Tag Archives: heart disease

Cigarettes Broken up

Need More Reasons to Stop Smoking?

According to the Centers for Disease Control (CDC), lung cancer accounts for about 30% of cancer deaths per year in the United States. The majority of lung cancer cases result from smoking.

Men who smoke are 23% more likely than male nonsmokers to develop lung cancer, and women smokers are 13% more likely than female nonsmokers to develop lung cancer. More than half of lung cancer cases are in former smokers, and 15% are in those who have never smoked.

Smoking also leads to cardiovascular disease, which remains the number one killer in the United States. Diseases associated with smoking include atherosclerosis (hardening of the arteries), heart failure, high blood pressure, and even stroke.

Carbon Monoxide & Nicotine

Cigarettes Broken upSmoking increases the level of carbon monoxide in the blood. Increased carbon monoxide levels in the blood slows transportation of oxygen throughout the body by 5 to 15%. Low levels of oxygen through the body leads to heart disease.

Nicotine is an alkaloid that works upon the brain’s nerve centers that regulate the heart and breathing functions. Causing the small blood vessels to constrict, this lessens the vessels elasticity, increase heart problems, and increases blood vessel disease.

Carcinogens

Constant smoking results in a build up of carcinogens, the cancer producing agents found in tar and tobacco smoke. Carcinogens are deposited in the bronchial tubes that lead to the lungs. From the bronchial tubes, the carcinogens move into the air tubes of the lungs where the cells are attacked and mutated into cancerous cells: lung cancer.

Smoking Brings on Menopause

Norwegian researchers have discovered that women who smoke are 59 percent more likely than non-smokers to have an early menopause.

The researchers say smokers are more likely to begin the menopause before the age of 45 putting themselves at an increased risk of osteoporosis and heart disease.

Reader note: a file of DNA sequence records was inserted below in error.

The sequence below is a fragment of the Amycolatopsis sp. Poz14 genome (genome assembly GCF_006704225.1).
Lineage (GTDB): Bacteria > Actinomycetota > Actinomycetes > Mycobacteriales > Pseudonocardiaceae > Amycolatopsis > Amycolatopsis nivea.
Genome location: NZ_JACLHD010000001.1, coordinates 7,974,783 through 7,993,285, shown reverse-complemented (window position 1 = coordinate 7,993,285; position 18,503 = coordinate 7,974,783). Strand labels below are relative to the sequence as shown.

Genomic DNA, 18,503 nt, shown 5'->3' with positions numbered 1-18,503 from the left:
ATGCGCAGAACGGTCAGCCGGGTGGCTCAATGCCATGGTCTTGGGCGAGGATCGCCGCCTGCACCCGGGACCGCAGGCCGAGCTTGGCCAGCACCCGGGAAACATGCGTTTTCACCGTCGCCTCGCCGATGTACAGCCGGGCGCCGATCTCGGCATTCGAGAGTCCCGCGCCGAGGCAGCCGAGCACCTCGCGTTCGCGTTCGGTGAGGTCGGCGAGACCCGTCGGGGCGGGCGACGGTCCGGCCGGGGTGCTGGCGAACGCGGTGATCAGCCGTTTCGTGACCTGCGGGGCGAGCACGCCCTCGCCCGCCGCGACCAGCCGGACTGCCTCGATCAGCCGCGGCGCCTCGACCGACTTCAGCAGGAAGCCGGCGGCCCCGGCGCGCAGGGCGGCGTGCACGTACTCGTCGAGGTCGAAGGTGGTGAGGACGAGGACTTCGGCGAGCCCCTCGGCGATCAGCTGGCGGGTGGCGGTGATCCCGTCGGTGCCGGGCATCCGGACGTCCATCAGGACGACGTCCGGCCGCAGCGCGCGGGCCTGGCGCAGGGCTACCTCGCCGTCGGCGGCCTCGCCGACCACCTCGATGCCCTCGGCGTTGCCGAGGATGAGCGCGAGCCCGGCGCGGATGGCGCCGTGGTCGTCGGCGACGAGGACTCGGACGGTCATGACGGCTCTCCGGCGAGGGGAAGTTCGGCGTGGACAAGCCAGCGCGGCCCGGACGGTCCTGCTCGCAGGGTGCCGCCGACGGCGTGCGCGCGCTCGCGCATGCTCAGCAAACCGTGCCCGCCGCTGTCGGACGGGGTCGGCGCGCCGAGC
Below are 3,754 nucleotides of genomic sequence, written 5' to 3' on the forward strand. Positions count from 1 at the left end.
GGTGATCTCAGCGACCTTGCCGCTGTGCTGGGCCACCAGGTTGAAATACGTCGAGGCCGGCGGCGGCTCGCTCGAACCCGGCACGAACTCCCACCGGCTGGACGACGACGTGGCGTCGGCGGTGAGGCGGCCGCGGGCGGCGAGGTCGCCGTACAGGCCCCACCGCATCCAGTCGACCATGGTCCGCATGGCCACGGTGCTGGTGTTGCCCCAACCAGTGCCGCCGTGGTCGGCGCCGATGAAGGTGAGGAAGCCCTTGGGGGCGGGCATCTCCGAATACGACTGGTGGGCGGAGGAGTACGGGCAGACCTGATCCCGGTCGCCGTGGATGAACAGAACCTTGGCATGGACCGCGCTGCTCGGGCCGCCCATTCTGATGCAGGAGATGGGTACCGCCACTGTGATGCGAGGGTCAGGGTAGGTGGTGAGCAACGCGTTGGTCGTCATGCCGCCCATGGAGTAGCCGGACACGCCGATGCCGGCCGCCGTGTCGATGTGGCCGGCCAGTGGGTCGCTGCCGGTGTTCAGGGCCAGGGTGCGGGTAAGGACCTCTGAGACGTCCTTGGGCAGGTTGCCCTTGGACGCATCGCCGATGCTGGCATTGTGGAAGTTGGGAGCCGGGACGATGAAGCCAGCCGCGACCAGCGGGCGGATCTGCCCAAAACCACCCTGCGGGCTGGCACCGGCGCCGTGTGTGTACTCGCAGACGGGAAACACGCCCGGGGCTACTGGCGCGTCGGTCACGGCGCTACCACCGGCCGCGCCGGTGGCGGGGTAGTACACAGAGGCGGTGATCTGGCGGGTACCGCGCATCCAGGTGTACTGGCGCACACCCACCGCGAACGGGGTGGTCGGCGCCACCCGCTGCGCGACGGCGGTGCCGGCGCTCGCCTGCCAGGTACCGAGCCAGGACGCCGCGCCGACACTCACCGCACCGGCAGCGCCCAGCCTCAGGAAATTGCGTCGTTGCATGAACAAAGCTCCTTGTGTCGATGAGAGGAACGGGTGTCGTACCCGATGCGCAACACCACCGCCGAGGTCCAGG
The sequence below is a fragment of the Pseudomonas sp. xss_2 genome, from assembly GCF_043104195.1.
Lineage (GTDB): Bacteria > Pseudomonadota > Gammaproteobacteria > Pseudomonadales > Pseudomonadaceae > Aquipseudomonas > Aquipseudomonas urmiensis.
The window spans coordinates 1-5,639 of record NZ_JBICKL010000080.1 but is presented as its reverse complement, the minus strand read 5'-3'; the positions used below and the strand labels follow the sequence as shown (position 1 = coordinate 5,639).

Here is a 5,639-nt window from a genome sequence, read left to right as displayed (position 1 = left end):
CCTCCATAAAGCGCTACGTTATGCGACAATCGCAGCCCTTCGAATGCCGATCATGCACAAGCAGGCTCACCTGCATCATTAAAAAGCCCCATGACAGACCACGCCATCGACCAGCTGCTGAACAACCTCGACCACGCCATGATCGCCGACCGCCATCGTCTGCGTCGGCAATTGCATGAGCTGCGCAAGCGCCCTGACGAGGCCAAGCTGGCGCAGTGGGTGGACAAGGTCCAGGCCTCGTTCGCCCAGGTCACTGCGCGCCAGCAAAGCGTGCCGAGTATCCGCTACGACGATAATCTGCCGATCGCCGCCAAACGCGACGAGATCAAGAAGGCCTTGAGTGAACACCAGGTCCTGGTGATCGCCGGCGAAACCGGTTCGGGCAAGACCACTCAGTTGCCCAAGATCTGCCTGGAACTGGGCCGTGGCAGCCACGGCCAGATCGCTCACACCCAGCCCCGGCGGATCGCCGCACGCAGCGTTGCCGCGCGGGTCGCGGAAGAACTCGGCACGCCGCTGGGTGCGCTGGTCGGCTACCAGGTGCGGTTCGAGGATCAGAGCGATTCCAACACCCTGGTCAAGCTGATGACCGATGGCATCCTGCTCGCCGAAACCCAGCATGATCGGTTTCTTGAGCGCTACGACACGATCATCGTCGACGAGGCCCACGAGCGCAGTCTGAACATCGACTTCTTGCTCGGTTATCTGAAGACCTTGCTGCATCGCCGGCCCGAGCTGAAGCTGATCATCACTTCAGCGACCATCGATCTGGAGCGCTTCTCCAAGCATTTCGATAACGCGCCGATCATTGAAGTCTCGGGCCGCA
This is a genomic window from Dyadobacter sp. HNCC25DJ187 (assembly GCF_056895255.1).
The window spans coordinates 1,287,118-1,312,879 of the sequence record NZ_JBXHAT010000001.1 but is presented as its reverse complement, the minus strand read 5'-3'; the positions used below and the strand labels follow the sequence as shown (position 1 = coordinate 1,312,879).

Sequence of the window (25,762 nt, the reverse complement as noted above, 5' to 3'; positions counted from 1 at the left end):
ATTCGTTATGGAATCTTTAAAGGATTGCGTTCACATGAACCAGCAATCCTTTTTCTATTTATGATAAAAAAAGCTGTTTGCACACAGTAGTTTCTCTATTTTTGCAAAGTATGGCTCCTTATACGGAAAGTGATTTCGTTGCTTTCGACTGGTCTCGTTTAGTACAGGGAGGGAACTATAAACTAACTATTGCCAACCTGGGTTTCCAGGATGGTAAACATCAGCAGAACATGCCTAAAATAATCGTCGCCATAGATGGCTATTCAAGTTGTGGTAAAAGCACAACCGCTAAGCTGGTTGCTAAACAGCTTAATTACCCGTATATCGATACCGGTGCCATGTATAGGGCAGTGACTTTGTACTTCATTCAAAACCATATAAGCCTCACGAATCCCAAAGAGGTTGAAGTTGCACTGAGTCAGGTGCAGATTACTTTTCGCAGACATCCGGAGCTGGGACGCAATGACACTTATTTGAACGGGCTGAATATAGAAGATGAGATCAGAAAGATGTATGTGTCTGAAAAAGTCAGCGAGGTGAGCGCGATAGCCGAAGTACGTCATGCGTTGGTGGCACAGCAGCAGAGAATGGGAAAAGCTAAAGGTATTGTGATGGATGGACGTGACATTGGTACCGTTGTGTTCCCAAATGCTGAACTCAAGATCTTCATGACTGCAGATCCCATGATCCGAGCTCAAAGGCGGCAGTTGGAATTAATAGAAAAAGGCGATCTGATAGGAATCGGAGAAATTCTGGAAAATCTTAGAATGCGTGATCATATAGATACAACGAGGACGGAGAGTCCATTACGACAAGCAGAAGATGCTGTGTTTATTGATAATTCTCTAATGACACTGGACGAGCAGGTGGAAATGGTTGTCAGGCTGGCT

Dr. Thea F. Mikkelsen of the University of Oslo and her colleagues found that among 2,123 women 59 to 60 years old, those who currently smoked were 59 percent more likely than non-smokers to have undergone early menopause and for the heaviest smokers, the risk of early menopause was almost double.

The researchers also found that women who were smokers, but quit at least 10 years before menopause, were substantially less likely than current smokers to have stopped menstruating before age 45.

Photo of Woman with HeadacheMikkelsen and her team say evidence already exists which shows that smoking later in life makes a woman more likely to have early menopause, while smokers who quit before middle age may not be affected.

However the researchers went one step further and investigated whether exposure to second-hand smoke might also influence the timing of menopause.

They found that almost 10 percent of the women went through menopause before age 45 and of that number around 25 percent were current smokers, 28.7 percent were ex-smokers and 35.2 percent reported current passive exposure to smoke.

The women who had quit smoking at least a decade before menopause were 87 percent less likely than their peers who currently smoked to have gone through menopause early.

When they were compared with married women, widows were also at increased risk of early menopause, as were women who were in poor health.

In general the better educated women were less likely to go into menopause early, but they were also less likely to be smokers.

A good social life also appeared to cut the early menopause risk and the researchers found no link between coffee or alcohol consumption or passive exposure to smoke and early menopause risk.

Mikkelsen and her team say the earlier a woman stops smoking the more protection she derives with respect to an early onset of menopause.”

The research is published in the online journal “BMC Public Health.”

Source: Women’s Health News, News.medical.net